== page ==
An accurate census count is vital

In 2020, Pennsylvania residents will be asked to take part in two crucial political processes: the presidential election and the U.S. census. You’re probably familiar with the upcoming election, given the round-the-clock media coverage and social media commentary, but the census, while often overlooked, is also an essential component of our democracy.

Every 10 years, the U.S. government is mandated by the Constitution to count every person living in the country. Unlike voting, which is limited to a registered class of citizens, the census seeks to count everyone regardless of age, gender or citizenship status, once and only once. The government then uses those data to apportion representatives to Congress, redraw federal and state legislative districts, and distribute billions of dollars of aid across more than a hundred federal spending programs. In 2015, that federal aid number exceeded more than $850 billion.

The money that flows from the federal government to communities in Pennsylvania will change with the results of the 2020 census. That is why an accurate count is so important to communities across the state. It’s especially important in rural communities where accurate counts are typically harder to obtain. The list of federal spending programs that Pennsylvanians benefit from includes Medicare and Medicaid coverage, food stamps, school breakfast and lunch programs, student loan assistance, special education funding, highway and transportation investment, and low income housing assistance, along with dozens more. If communities are undercounted by the census, they will lose out on funding that they rightfully deserve.

As you might imagine, it is a monumental task for the U.S. Census Bureau to count everyone in the United States and to do so accurately. The process has already begun in census offices around the country. By Census Day, April 1, most households will have received a census invitation in the mail, while a small minority will have gotten theirs directly from a census taker going door-to-door. Less than 1 percent of all respondents will be recorded by a census taker, so it’s up to the vast majority of people to respond to the census on their own. And therein lies the difficulty.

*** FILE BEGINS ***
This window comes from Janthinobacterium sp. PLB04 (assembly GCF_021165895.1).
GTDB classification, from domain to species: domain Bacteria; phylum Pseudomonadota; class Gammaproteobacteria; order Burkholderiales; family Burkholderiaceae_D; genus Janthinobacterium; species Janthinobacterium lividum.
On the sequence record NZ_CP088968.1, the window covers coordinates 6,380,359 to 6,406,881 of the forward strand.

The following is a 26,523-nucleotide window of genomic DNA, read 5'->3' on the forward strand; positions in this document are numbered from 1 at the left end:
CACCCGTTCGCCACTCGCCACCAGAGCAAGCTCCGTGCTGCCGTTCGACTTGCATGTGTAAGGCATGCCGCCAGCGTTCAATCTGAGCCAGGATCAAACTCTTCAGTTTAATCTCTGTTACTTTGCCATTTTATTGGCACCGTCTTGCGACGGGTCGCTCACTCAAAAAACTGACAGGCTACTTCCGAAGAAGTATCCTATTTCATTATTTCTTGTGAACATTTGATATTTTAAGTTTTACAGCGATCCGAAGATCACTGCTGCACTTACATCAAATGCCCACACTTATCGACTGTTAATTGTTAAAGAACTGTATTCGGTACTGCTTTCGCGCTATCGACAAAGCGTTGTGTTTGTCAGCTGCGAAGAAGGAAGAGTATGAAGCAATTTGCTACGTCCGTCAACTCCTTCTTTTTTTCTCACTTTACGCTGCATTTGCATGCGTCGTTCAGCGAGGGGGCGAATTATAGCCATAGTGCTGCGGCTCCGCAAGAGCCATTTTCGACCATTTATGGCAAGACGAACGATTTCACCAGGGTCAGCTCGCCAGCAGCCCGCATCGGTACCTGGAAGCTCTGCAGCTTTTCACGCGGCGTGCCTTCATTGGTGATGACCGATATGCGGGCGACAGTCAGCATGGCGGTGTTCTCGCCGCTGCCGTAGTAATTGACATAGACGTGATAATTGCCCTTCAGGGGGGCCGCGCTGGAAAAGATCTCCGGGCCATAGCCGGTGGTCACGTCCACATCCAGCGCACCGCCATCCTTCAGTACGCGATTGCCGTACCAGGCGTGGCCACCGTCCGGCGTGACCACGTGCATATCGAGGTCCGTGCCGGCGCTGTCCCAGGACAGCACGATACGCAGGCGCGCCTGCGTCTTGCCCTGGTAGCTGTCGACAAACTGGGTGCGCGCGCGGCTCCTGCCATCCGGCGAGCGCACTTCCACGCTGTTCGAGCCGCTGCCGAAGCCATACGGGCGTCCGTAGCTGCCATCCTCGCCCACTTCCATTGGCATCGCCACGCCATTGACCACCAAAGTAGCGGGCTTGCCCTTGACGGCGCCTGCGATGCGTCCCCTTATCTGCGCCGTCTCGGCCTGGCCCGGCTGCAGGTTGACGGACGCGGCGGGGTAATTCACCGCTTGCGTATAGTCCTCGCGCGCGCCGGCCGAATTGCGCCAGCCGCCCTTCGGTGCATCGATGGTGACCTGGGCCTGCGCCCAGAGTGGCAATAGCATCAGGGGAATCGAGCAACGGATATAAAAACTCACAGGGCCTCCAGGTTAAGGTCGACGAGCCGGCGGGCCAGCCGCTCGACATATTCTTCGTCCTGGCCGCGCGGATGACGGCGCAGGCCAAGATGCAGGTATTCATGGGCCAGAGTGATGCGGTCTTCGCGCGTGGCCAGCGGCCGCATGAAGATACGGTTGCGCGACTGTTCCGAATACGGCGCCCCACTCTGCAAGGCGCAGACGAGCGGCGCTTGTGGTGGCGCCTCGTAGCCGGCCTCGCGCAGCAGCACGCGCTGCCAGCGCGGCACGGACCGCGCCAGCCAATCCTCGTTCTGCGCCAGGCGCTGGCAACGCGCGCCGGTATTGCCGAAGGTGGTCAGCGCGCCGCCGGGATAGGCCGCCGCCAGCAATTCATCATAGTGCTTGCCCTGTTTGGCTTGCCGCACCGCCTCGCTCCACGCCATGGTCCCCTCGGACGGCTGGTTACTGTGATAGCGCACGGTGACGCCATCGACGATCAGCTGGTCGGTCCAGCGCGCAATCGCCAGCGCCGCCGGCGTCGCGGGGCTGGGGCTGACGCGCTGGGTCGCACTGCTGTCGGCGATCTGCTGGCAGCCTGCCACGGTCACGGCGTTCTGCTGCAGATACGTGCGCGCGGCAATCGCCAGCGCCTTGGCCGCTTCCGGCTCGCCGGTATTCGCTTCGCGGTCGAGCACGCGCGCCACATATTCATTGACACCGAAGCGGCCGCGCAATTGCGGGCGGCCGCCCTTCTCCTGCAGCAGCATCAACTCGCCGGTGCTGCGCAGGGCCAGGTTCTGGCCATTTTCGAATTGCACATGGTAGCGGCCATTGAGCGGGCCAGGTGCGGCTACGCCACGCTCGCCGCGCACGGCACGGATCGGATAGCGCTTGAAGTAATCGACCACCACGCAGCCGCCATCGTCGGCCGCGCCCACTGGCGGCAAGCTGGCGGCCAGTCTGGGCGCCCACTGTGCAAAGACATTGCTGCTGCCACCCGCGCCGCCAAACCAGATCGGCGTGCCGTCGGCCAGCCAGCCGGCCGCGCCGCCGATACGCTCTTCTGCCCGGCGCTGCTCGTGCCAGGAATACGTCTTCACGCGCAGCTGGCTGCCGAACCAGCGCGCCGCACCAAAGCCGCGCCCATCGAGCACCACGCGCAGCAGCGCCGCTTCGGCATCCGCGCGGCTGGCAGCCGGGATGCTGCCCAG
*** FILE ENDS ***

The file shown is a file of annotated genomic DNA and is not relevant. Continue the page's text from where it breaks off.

Because many people in the United States are under-informed about the importance of the census, the basic demographic questions it asks or how quickly and easily it can be completed, a difficult task becomes that much harder for the Census Bureau. At the same time, many constituencies, particularly immigrants and people of color, are skeptical or actively misinformed about how the government uses the data it collects; these people are often led to believe that filling out the census could make them vulnerable under the law or compromise their privacy. As a result, it’s often the communities that rely the most on federal assistance that are at the greatest risk of being undercounted. Those communities can’t afford to suffer the negative political and economic consequences that result from undercounting. It’s important to note that, by law, the government cannot release any information obtained through the census that identifies a person individually and the census process has been designed with multiple layers of protection to ensure each respondent’s privacy.

In the coming months, look for your census packet in the mail, one per household. It should take less than 10 minutes to fill out the required information or, for the first time in the history of the U.S. Census, you can respond online at census.gov. Remind family members, friends, neighbors, and co-workers to fill theirs out too. Mention to them how important it is to be counted, how their congressional representation depends on it, and how the distribution of so many vital public services depends on the government knowing exactly how many people, citizen or not, live in the community. As the U.S. Census Bureau says, we can “shape our future.” April 1 is National Census Day. Please plan to participate in the census this year and help make sure all of our neighbors are counted!

Lisa Davis is director and outreach associate professor of health policy and administration, and Andrew Shelden is communications consultant, both with the Pennsylvania Office of Rural Health.


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